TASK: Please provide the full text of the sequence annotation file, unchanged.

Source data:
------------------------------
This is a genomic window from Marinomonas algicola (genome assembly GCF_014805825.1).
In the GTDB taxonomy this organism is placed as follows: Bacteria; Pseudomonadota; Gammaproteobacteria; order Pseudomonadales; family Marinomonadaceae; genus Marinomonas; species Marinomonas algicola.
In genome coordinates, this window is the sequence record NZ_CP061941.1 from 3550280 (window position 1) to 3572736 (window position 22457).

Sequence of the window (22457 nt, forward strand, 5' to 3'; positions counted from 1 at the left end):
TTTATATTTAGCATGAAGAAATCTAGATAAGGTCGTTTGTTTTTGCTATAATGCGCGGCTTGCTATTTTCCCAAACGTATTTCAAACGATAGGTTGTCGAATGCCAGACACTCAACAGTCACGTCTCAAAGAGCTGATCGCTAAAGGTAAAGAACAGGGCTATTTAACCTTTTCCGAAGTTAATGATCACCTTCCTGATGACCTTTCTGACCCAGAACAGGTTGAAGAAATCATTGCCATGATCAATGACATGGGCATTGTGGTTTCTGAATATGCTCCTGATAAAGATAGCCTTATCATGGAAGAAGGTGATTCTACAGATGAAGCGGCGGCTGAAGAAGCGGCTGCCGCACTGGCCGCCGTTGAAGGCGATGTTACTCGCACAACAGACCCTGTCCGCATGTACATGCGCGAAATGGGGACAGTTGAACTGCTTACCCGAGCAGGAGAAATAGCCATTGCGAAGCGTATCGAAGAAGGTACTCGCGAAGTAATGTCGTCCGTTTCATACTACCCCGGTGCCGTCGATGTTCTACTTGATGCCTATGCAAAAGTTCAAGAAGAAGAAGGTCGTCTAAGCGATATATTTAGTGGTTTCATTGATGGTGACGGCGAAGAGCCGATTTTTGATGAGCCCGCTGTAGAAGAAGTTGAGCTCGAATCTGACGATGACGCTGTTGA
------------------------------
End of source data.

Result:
This is a genomic window from Marinomonas algicola (genome assembly GCF_014805825.1).
In the GTDB taxonomy this organism is placed as follows: Bacteria; Pseudomonadota; Gammaproteobacteria; order Pseudomonadales; family Marinomonadaceae; genus Marinomonas; species Marinomonas algicola.
In genome coordinates, this window is the sequence record NZ_CP061941.1 from 3550280 (window position 1) to 3572736 (window position 22457).

Sequence of the window (22457 nt, forward strand, 5' to 3'; positions counted from 1 at the left end):
TTTATATTTAGCATGAAGAAATCTAGATAAGGTCGTTTGTTTTTGCTATAATGCGCGGCTTGCTATTTTCCCAAACGTATTTCAAACGATAGGTTGTCGAATGCCAGACACTCAACAGTCACGTCTCAAAGAGCTGATCGCTAAAGGTAAAGAACAGGGCTATTTAACCTTTTCCGAAGTTAATGATCACCTTCCTGATGACCTTTCTGACCCAGAACAGGTTGAAGAAATCATTGCCATGATCAATGACATGGGCATTGTGGTTTCTGAATATGCTCCTGATAAAGATAGCCTTATCATGGAAGAAGGTGATTCTACAGATGAAGCGGCGGCTGAAGAAGCGGCTGCCGCACTGGCCGCCGTTGAAGGCGATGTTACTCGCACAACAGACCCTGTCCGCATGTACATGCGCGAAATGGGGACAGTTGAACTGCTTACCCGAGCAGGAGAAATAGCCATTGCGAAGCGTATCGAAGAAGGTACTCGCGAAGTAATGTCGTCCGTTTCATACTACCCCGGTGCCGTCGATGTTCTACTTGATGCCTATGCAAAAGTTCAAGAAGAAGAAGGTCGTCTAAGCGATATATTTAGTGGTTTCATTGATGGTGACGGCGAAGAGCCGATTTTTGATGAGCCCGCTGTAGAAGAAGTTGAGCTCGAATCTGACGATGACGCTGTTGA